In other indications initial dosage will vary from 10 to 40 mg of methylprednisolone depending on the clinical problem being treated. The larger doses may be required for short-term management of severe, acute conditions. The initial dose usually should be given intravenously over a period of several minutes. Subsequent doses may be given intravenously or intramuscularly at intervals dictated by the patient’s response and clinical condition. Corticoid therapy is an adjunct to, and not replacement for, conventional therapy.
Dosage may be reduced for infants and children but should be governed more by the severity of the condition and response of the patient than by age or size.It should not be less than 0.5 mg/kg every 24 hours.
Dosage must be decreased or discontinued gradually when the drug has been administered for more than a few days. If a period of spontaneous remission occurs in a chronic condition, treatment should be discontinued. Routine laboratory studies, such as urinalysis, two-hour postprandial blood sugar, determination of blood pressure and body weight, and a chest x-ray should be made at regular intervals during prolonged therapy. Upper GI x-rays are desirable in patients with an ulcer history or significant dyspepsia.
Methylprednisolone sodium succinate for injection may be administered by intravenous or intramuscular injection or by intravenous infusion, the preferred method for initial emergency use being intravenous injection. To administer by intravenous (or intramuscular) injection, prepare solution as directed. The desired dose may be administered intravenously over a period of several minutes.
To prepare solutions for intravenous infusion, first prepare the solution for injection as directed. This solution may then be added to indicated amounts of Dextrose Injection 5%, USP, Sodium Chloride Injection 0.9%, USP, or Dextrose 5% and Sodium Chloride 0.9% Injection, USP.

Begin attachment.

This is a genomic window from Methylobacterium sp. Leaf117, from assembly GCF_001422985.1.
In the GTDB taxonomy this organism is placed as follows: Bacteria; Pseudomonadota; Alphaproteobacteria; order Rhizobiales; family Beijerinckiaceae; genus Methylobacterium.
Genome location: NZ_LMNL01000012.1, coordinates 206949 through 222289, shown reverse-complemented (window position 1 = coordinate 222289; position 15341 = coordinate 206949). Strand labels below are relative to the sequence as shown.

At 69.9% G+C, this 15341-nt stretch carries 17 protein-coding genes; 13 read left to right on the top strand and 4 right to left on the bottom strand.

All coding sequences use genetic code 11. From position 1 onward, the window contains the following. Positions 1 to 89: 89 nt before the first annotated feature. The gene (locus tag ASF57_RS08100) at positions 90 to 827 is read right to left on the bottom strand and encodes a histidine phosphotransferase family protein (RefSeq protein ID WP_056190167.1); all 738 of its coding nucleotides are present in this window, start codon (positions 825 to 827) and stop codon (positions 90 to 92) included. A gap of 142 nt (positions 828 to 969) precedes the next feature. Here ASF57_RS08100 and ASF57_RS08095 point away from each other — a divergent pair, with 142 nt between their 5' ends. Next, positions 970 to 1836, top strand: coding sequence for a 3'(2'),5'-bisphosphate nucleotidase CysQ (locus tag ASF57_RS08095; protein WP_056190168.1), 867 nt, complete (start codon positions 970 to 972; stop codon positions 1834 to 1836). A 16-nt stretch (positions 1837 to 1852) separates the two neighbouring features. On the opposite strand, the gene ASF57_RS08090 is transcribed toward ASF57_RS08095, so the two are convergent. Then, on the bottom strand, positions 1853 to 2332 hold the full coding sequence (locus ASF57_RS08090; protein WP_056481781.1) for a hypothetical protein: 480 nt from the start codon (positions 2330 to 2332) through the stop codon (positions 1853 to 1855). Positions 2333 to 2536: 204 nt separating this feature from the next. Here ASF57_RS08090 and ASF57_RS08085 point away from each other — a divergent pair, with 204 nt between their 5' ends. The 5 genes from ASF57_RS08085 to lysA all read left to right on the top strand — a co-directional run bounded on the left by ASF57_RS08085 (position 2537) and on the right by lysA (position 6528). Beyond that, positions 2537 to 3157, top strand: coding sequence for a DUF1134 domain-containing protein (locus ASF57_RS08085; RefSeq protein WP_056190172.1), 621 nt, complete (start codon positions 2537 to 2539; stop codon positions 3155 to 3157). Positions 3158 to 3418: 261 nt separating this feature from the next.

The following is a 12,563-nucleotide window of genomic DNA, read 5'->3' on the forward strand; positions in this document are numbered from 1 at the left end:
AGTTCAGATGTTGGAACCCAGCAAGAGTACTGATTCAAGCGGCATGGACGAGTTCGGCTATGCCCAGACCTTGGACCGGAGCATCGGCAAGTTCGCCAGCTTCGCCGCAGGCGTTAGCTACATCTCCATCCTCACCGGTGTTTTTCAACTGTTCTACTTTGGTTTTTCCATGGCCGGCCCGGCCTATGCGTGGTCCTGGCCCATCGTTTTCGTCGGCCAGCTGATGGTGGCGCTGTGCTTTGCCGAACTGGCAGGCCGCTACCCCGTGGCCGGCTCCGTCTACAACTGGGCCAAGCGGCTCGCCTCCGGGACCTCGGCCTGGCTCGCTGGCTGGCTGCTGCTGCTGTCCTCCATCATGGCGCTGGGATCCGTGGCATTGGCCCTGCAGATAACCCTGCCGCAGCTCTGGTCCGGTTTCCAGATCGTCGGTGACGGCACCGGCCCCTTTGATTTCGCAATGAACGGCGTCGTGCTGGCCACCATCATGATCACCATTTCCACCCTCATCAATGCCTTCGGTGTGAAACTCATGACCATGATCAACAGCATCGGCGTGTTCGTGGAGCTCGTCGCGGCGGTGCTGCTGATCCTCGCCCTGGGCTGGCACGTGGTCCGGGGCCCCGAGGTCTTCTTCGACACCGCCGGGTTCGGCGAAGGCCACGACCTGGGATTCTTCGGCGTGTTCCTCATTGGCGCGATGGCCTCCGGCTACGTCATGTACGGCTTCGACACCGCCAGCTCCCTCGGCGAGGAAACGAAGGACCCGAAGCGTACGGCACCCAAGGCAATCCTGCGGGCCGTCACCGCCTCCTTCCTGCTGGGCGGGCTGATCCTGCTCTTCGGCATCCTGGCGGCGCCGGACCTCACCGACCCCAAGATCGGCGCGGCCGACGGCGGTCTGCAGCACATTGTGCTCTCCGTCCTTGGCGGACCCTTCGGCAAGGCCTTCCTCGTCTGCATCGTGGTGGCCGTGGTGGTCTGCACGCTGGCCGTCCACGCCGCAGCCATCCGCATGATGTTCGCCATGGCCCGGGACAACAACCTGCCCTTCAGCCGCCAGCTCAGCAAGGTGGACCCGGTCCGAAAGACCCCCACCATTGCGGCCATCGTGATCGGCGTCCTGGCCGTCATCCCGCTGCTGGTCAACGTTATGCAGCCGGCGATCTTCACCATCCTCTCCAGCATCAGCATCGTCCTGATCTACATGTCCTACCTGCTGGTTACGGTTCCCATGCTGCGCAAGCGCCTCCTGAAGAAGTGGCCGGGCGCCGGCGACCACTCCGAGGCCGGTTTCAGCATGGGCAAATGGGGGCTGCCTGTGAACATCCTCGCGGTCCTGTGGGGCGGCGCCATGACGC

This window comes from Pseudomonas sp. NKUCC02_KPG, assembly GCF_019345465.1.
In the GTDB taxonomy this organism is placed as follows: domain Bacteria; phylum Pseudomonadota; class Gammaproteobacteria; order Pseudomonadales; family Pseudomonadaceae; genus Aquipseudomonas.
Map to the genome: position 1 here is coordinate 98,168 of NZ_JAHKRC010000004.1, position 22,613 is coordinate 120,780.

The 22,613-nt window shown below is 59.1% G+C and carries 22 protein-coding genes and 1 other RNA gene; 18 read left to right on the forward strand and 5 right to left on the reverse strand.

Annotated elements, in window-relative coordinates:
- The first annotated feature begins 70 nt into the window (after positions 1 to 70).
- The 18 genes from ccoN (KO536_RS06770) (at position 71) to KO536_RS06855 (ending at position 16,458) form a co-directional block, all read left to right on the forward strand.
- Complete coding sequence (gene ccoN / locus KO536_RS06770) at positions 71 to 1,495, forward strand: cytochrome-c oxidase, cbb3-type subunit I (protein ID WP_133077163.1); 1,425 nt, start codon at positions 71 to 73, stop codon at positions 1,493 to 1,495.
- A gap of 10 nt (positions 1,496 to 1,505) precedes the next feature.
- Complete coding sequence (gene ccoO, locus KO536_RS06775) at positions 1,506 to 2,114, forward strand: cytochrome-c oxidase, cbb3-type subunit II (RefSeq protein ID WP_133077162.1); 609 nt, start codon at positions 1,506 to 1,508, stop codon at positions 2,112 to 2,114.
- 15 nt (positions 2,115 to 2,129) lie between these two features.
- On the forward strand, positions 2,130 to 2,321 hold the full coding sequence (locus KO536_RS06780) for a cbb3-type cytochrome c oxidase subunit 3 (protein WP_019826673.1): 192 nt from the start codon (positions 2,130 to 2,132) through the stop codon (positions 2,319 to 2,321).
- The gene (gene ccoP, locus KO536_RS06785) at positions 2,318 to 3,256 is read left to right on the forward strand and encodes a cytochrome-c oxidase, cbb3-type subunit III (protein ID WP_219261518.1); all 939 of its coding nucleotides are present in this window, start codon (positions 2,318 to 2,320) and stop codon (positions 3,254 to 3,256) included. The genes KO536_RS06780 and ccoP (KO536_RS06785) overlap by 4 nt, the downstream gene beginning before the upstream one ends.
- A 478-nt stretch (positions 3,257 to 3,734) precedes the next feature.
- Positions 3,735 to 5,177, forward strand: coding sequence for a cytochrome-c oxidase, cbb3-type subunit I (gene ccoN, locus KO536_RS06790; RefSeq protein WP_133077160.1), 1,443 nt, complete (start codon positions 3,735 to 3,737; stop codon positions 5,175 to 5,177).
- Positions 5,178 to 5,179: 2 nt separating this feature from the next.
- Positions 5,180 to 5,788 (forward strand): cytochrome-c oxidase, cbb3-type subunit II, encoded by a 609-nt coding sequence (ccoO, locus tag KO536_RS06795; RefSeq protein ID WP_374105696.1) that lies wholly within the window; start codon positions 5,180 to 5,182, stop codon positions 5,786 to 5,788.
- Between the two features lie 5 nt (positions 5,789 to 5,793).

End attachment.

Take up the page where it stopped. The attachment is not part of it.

In treatment of acute exacerbations of multiple sclerosis, daily doses of 200 mg of prednisolone for a week followed by 80 mg every other day for 1 month have been shown to be effective (4 mg of methylprednisolone is equivalent to 5 mg of prednisolone).
PREPARATION OF SOLUTIONS
Storage: The 40 mg and 125 mg Univial should be used within 48 hours after reconstitution. After reconstitution, store at 20 to 25°C (68 to 77°F). [See USP Controlled Room Temperature.] Avoid freezing. Refrigeration not required.
Parenteral drug products should be inspected visually for particulate matter and discoloration prior to administration, whenever solution and container permit.
Sterile A-METHAPRED (methylprednisolone sodium succinate for injection, USP) is supplied as follows:
Before mixing, protect from light. Store at 20 to 25°C (68 to 77°F). [See USP Controlled Room Temperature.]
HOSPIRA, INC., LAKE FOREST, IL 60045 USA
Revised: 05/2006 HOSPIRA, INC.
Reproduced with permission of U.S. National Library of Medicine